Being jealous – There is someone you know that is better than you. You know who I’m talking about. Of course, you only run into this person when you haven’t brushed your hair and are wearing your oldest sweats. This person is better looking, has more money, has perfect children with perfect teeth, has a better house, and incredible cars. Just know, while you are thinking about this perfect person, there are probably a few people that think your life is perfect and better than theirs (insert laughter here!).

Feeling a twinge of jealously on occasion is normal, however when it creeps in to the point of obsessive thoughts, it can create bitterness. Instead of allowing jealousy to consume your thoughts and time, let it act as motivation for creating and accomplishing your goals.

Notice I said “your” goals? Spend some time asking yourself what you truly want. You may be surprised that your goals look nothing like what you were feeling jealous about.

Holding grudges – Holding a grudge allows a situation or person to have mastery and control over your thoughts and behaviors. Grudges lead to anger and soon become a part of you.

If you start heading down the path of holding a grudge, try to snap out of it by asking this simple question: “What could I do with all the time I spending thinking about this?” If that doesn’t work, calculate the minutes, hours, and days you’ve spent thinking about this person. Now multiply your total by zero and that is the amount of time this person has spent worrying about their misstep.

Attention seeking – Bitter people seldom shy from the spotlight. They seek attention by telling their story to anyone who will listen, because they want reassurance that they have been treated unfair.

You may have occasions when you are upset and just need a sounding board to help you sort through your feelings. But how is having a sounding board different than attention seeking? It’s simple. A sounding board is usually a single confidant who will listen to your complaint and then tell you if you are overreacting or have a legitimate grief.

If you must talk about a situation, reach out to your confidant and share, get feedback and then figure out your own best solution. Telling everyone you know about your plight will not solve your problems, however it can make you the person to avoid at parties.

Negativity – Bitterness can cause people to see the world through a negative lens. When we live in negativity every situation is annoying or problematic. This way of seeing the world and people is isolating and creates self-imposed limitations.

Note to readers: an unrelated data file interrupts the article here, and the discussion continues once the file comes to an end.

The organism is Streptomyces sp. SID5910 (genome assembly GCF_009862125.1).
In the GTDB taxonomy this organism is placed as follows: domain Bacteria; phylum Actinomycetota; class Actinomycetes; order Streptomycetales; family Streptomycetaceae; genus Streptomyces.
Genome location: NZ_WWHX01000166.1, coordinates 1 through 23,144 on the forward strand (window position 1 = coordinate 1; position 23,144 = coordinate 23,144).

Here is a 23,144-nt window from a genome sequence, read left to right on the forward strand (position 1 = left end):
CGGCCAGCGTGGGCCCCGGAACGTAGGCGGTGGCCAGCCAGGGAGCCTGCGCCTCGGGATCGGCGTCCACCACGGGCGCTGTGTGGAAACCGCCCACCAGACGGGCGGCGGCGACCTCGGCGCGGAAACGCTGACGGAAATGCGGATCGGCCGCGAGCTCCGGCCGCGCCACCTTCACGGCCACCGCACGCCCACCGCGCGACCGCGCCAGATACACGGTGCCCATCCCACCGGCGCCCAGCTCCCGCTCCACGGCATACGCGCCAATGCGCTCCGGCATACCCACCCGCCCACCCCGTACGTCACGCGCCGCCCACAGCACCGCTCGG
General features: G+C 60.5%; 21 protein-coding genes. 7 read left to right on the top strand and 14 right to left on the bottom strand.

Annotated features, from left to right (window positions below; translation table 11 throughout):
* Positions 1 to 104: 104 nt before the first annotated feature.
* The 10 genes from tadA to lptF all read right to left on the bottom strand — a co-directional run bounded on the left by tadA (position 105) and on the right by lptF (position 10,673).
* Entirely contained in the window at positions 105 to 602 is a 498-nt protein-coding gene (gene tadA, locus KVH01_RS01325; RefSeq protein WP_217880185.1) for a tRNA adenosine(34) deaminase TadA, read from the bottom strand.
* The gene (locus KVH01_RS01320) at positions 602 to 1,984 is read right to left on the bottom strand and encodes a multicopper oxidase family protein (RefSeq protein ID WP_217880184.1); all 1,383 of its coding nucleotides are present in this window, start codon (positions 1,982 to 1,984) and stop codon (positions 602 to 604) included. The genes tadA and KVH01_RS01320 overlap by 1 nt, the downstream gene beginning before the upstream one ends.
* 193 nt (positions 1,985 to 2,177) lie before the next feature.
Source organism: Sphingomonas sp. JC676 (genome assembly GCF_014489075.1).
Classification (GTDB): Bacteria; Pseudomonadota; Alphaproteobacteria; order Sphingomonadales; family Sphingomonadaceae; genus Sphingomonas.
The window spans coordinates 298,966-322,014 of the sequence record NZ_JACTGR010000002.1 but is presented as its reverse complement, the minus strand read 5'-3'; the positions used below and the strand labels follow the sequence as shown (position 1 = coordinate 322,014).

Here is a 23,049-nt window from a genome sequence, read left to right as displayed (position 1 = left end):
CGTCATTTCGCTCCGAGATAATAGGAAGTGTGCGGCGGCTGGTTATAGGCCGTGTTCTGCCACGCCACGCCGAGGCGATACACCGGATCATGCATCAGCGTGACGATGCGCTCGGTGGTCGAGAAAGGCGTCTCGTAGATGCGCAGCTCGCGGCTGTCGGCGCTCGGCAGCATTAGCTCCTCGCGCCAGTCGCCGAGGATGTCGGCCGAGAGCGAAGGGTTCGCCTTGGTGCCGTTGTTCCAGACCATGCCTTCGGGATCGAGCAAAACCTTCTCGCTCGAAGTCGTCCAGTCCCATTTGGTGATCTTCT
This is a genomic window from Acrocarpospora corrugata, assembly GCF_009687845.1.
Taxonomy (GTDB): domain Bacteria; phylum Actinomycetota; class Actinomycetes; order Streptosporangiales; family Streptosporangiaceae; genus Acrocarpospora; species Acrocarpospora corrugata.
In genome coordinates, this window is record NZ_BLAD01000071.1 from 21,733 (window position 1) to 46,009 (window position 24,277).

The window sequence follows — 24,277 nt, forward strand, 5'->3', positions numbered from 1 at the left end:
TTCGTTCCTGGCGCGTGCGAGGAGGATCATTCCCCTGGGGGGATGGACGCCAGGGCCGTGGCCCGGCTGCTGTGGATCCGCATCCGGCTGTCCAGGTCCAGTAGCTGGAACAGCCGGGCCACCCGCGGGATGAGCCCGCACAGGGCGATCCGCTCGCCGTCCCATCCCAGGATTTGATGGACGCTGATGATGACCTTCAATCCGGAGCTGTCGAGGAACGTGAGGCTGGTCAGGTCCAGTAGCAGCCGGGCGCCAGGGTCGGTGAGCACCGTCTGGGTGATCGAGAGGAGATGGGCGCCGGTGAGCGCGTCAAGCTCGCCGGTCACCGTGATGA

If you aren’t sure how you see the world, try this self-inquiry exercise: Using a single piece of paper or a page in your journal, draw a vertical line straight down the center of the page.

On the left column write “(+) experiences that make my life better” and on the right column “(-) experiences that make my life worse.” At the end of the day look at your entries. What side had more entries? What did you observe? Could things from the (-) column be re-blocked and changed into a positive experience?

Bitterness is the residue that unresolved anger leaves behind and keeps you attached to the very thing that creates your discomfort.

By looking at bitterness up close and asking “why” you can begin chipping away the source of your negative feelings.

 Renae Cerquitella, Relationship Coach -

# Follow the below steps

Melissa Pennel

“Resentment is like drinking poison and then hoping that it will kill your enemies.” –Nelson Mandela

One could say I was born with a bitter taste in my mouth.

Whether it was watching my brother get the bigger half of a cookie as a child or being snubbed in a relationship as an adult, I’ve been an expert at nursing grudges since I was…well, nursing.  

Maybe it’s just my wiring, but if I let myself I could sit in a puddle of self-righteous judgement for days.

After a while, though…that puddle feels not-so-good.

Recounting the wrongdoings of others (whether real or perceived) doesn’t actually make those wrongs any more right. Sure, we can search for our part in things and attempt to make them right-- but what about after that? After we’ve swept every inch of “our side of the street,” after we’ve learned a lesson and taken mental notes, after communication and journaling and sessions in the therapy chair…then what?

In my experience, this is where the real work can come into play. Many of us must tackle forgiveness of the same people (and ourselves) multiple times throughout life. When long wounded parts of ourselves are triggered or reopened, there’s a continuous series of steps we can take to nurse ourselves off of the grudge—and back to health.

  • Realize that you’re (still) bitter

Sometimes I won’t even realize that I’m still upset about something until I find myself kicking the proverbial “dog” in my own life.  This doesn’t actually involve a dog, of course; it’s more like snapping at loved ones, stalking exes on Facebook, or simply sinking onto the couch with Ben and Jerry’s. (You know, all of those activities that are satisfying one moment and horrifying the next.)

What might simply look like a “bad day” is actually an attempt to ignore a creeping feeling of anger, resentment, or hurt. Ideally it’s in this moment that we stare the monster right in the face: put down the spoon of ice cream, pick up a pen and paper, and ask ourselves:

What’s coming up right now? What am I upset about? Where is this stemming from? Who is “renting space” in my head?

Let it all flow. Even the ugly stuff. Fill a notebook if you need to, but get it out.

 I find that when I allow my “ugliest” and most shameful emotions rise to the surface, they lose just a bit of their power. Many of us are told from an early age that being angry isn’t okay, but in all actuality it’s a vital part of working through things. I call it naming the beast-- or the “pain body” as Eckhart Tolle calls it. Getting some perspective on the feelings we wish we didn’t have can allow us to realize that they’re not actually us at all.

  • Find the lesson

After we’ve let ourselves feel and see all of the anger, sadness, or jealousy rise to the surface, it can be a real shame heap. Why am I such a horrible and spiteful person is an easy place to go to, but in all actuality, we’re not…we’re human. And as humans that are constantly learning and growing, it can be helpful to ask…what am I learning from this experience/job/person? Am I stronger for having gone through this? Do I have a better idea of what I value in life, or whom?